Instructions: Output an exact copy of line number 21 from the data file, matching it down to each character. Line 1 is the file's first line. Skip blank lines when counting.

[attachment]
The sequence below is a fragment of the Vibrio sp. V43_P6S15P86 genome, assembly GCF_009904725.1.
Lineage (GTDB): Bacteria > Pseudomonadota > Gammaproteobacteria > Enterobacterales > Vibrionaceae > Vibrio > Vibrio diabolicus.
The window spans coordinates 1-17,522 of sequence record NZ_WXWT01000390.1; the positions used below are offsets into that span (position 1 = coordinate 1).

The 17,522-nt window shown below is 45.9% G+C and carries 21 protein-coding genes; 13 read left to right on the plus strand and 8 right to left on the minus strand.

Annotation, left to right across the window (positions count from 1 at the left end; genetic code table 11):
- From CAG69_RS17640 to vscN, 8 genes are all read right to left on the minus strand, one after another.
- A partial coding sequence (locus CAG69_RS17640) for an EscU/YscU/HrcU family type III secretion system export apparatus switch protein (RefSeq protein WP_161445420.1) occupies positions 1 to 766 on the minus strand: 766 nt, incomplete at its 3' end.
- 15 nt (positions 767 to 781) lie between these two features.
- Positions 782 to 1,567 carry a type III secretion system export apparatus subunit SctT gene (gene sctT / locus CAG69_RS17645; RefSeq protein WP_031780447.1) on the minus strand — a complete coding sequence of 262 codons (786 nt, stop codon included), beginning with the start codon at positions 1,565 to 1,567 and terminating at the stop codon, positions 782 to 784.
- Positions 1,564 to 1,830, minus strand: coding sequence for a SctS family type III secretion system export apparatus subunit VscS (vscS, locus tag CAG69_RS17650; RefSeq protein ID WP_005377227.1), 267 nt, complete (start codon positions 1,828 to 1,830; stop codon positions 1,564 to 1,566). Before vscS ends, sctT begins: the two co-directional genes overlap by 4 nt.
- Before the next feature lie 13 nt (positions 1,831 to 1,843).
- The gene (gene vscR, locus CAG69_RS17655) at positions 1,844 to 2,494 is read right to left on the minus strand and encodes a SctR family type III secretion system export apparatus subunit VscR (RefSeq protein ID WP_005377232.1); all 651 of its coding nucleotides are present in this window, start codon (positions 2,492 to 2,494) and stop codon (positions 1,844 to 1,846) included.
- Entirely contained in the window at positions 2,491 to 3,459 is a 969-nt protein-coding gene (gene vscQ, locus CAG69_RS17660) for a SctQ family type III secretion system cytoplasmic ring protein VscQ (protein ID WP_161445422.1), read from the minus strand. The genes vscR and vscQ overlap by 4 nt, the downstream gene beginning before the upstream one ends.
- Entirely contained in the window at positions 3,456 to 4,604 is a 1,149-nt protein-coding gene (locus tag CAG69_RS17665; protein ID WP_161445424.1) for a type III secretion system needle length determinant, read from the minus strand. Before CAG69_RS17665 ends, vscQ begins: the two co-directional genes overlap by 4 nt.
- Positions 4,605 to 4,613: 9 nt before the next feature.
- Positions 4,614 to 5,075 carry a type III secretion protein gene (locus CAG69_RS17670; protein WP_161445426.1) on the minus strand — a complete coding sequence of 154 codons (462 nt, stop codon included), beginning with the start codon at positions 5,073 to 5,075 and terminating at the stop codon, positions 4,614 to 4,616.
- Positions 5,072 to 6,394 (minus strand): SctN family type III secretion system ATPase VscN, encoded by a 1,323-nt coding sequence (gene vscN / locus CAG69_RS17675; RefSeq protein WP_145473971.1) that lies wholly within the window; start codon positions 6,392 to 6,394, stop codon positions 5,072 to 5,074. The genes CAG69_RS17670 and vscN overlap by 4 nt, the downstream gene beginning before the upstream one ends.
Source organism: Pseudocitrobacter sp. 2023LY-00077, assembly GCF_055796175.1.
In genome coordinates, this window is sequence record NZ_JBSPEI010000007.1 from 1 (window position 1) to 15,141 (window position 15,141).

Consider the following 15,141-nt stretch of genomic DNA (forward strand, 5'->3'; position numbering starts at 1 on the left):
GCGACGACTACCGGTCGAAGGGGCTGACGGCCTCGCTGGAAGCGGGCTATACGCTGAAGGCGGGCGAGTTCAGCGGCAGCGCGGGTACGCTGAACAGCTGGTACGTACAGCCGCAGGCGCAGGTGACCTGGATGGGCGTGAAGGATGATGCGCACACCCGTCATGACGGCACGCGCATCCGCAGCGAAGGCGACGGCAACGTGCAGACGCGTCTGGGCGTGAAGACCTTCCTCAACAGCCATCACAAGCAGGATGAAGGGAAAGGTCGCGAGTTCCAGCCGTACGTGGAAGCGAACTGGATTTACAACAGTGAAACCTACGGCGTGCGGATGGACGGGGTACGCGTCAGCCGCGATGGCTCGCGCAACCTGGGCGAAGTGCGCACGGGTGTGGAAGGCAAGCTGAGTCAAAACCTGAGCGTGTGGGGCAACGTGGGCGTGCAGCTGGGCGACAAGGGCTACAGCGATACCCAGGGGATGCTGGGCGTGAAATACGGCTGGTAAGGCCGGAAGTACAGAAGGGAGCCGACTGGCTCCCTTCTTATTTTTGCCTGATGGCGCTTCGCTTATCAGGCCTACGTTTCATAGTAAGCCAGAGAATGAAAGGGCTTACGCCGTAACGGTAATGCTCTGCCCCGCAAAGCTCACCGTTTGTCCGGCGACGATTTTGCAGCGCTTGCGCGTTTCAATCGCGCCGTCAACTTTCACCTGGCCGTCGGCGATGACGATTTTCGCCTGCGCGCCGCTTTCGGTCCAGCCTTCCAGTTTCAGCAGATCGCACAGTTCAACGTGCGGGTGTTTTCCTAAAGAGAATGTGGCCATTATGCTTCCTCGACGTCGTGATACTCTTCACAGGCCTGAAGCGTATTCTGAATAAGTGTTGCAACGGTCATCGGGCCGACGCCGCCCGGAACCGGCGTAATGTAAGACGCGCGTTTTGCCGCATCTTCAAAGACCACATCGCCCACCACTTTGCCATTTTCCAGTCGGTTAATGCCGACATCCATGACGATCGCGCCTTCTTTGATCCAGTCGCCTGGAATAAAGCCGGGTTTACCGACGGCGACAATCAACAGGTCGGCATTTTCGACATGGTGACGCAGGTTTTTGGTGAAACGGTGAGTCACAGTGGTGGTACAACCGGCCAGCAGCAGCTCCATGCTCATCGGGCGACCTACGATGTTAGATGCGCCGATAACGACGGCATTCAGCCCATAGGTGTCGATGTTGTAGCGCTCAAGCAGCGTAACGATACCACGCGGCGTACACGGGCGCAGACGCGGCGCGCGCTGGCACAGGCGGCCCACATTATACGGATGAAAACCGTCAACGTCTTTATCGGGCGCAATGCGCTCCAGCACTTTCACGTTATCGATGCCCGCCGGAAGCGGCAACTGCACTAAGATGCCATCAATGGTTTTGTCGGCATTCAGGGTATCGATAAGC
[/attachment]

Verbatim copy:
GCGACGACTACCGGTCGAAGGGGCTGACGGCCTCGCTGGAAGCGGGCTATACGCTGAAGGCGGGCGAGTTCAGCGGCAGCGCGGGTACGCTGAACAGCTGGTACGTACAGCCGCAGGCGCAGGTGACCTGGATGGGCGTGAAGGATGATGCGCACACCCGTCATGACGGCACGCGCATCCGCAGCGAAGGCGACGGCAACGTGCAGACGCGTCTGGGCGTGAAGACCTTCCTCAACAGCCATCACAAGCAGGATGAAGGGAAAGGTCGCGAGTTCCAGCCGTACGTGGAAGCGAACTGGATTTACAACAGTGAAACCTACGGCGTGCGGATGGACGGGGTACGCGTCAGCCGCGATGGCTCGCGCAACCTGGGCGAAGTGCGCACGGGTGTGGAAGGCAAGCTGAGTCAAAACCTGAGCGTGTGGGGCAACGTGGGCGTGCAGCTGGGCGACAAGGGCTACAGCGATACCCAGGGGATGCTGGGCGTGAAATACGGCTGGTAAGGCCGGAAGTACAGAAGGGAGCCGACTGGCTCCCTTCTTATTTTTGCCTGATGGCGCTTCGCTTATCAGGCCTACGTTTCATAGTAAGCCAGAGAATGAAAGGGCTTACGCCGTAACGGTAATGCTCTGCCCCGCAAAGCTCACCGTTTGTCCGGCGACGATTTTGCAGCGCTTGCGCGTTTCAATCGCGCCGTCAACTTTCACCTGGCCGTCGGCGATGACGATTTTCGCCTGCGCGCCGCTTTCGGTCCAGCCTTCCAGTTTCAGCAGATCGCACAGTTCAACGTGCGGGTGTTTTCCTAAAGAGAATGTGGCCATTATGCTTCCTCGACGTCGTGATACTCTTCACAGGCCTGAAGCGTATTCTGAATAAGTGTTGCAACGGTCATCGGGCCGACGCCGCCCGGAACCGGCGTAATGTAAGACGCGCGTTTTGCCGCATCTTCAAAGACCACATCGCCCACCACTTTGCCATTTTCCAGTCGGTTAATGCCGACATCCATGACGATCGCGCCTTCTTTGATCCAGTCGCCTGGAATAAAGCCGGGTTTACCGACGGCGACAATCAACAGGTCGGCATTTTCGACATGGTGACGCAGGTTTTTGGTGAAACGGTGAGTCACAGTGGTGGTACAACCGGCCAGCAGCAGCTCCATGCTCATCGGGCGACCTACGATGTTAGATGCGCCGATAACGACGGCATTCAGCCCATAGGTGTCGATGTTGTAGCGCTCAAGCAGCGTAACGATACCACGCGGCGTACACGGGCGCAGACGCGGCGCGCGCTGGCACAGGCGGCCCACATTATACGGATGAAAACCGTCAACGTCTTTATCGGGCGCAATGCGCTCCAGCACTTTCACGTTATCGATGCCCGCCGGAAGCGGCAACTGCACTAAGATGCCATCAATGGTTTTGTCGGCATTCAGGGTATCGATAAGC